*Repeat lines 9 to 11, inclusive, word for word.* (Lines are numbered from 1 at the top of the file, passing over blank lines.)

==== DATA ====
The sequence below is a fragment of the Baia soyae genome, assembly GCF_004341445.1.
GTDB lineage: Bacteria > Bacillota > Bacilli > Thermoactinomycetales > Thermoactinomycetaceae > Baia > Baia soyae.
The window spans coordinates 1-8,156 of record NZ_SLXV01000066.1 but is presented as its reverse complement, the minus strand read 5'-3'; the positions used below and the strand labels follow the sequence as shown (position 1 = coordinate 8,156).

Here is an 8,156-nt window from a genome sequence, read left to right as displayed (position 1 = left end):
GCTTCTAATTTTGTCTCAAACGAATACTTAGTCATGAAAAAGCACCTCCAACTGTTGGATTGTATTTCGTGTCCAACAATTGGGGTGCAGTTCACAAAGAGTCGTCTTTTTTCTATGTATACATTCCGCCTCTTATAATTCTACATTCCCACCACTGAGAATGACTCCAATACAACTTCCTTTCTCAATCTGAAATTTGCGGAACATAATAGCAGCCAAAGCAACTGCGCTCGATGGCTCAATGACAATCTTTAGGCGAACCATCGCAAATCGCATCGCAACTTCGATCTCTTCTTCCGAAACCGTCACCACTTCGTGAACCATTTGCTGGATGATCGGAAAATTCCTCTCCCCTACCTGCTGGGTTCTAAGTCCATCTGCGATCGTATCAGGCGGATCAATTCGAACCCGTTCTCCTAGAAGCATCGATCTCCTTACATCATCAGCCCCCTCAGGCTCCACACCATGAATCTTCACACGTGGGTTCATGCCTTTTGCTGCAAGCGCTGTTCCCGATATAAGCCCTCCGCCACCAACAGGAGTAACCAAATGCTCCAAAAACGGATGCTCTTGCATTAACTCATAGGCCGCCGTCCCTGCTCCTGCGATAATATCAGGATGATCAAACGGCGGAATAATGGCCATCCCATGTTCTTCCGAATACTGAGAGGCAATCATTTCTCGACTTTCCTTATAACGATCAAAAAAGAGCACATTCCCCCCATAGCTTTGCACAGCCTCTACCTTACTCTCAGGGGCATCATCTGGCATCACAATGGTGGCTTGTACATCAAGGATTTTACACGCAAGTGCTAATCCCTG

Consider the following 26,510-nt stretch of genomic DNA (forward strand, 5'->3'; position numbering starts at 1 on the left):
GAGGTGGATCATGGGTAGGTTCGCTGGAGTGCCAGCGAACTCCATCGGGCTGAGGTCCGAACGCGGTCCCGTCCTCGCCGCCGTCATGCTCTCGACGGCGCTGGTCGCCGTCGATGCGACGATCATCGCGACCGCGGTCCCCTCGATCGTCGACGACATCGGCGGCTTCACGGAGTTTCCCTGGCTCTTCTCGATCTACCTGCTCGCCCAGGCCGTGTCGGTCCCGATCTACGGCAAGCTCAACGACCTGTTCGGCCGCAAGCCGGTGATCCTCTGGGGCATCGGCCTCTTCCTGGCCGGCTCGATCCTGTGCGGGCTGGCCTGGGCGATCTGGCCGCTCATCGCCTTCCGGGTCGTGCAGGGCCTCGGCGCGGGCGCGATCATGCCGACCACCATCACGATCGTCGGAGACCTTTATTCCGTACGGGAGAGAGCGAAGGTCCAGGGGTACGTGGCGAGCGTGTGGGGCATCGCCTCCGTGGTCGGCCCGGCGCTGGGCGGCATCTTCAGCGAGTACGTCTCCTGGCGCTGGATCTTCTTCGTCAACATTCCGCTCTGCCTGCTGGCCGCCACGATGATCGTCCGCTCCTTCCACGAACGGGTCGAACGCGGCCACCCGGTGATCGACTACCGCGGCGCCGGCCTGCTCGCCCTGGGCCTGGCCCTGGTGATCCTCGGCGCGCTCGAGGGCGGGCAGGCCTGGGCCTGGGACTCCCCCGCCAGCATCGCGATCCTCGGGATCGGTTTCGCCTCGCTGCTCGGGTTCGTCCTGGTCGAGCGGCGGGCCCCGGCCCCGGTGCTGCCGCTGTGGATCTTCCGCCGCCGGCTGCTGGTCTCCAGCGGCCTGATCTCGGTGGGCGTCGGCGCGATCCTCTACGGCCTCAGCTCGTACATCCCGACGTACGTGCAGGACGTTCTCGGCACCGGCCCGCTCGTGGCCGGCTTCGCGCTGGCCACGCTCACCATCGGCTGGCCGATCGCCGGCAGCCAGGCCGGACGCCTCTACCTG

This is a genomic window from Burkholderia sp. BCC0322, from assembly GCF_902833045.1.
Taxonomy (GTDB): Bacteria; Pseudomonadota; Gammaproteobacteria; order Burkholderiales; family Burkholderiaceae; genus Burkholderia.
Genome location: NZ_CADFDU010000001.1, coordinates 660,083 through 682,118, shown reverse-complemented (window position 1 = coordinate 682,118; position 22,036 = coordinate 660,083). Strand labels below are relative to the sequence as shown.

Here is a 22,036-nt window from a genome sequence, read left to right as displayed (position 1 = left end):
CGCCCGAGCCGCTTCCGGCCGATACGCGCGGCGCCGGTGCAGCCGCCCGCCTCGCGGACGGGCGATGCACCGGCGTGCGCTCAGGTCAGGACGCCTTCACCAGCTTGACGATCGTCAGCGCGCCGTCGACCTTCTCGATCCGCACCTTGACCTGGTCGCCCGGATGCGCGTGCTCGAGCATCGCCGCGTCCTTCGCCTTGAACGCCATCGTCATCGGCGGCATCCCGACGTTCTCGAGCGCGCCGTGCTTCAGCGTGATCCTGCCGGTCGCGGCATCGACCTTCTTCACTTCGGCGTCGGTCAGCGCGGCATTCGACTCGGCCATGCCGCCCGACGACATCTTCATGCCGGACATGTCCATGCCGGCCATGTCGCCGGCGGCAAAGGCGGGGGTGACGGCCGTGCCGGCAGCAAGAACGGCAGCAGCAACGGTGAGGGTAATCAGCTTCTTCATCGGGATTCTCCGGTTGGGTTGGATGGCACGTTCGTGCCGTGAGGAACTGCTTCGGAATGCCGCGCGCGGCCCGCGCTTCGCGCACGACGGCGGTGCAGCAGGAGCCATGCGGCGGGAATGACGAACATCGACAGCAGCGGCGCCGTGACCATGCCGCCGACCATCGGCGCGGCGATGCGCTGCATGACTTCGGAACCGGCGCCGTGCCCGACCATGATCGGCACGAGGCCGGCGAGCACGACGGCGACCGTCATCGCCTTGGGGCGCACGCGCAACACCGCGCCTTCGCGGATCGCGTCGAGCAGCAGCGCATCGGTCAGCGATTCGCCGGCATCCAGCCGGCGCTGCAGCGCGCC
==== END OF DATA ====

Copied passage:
Taxonomy (GTDB): Bacteria; Pseudomonadota; Gammaproteobacteria; order Burkholderiales; family Burkholderiaceae; genus Burkholderia.
Genome location: NZ_CADFDU010000001.1, coordinates 660,083 through 682,118, shown reverse-complemented (window position 1 = coordinate 682,118; position 22,036 = coordinate 660,083). Strand labels below are relative to the sequence as shown.

Here is a 22,036-nt window from a genome sequence, read left to right as displayed (position 1 = left end):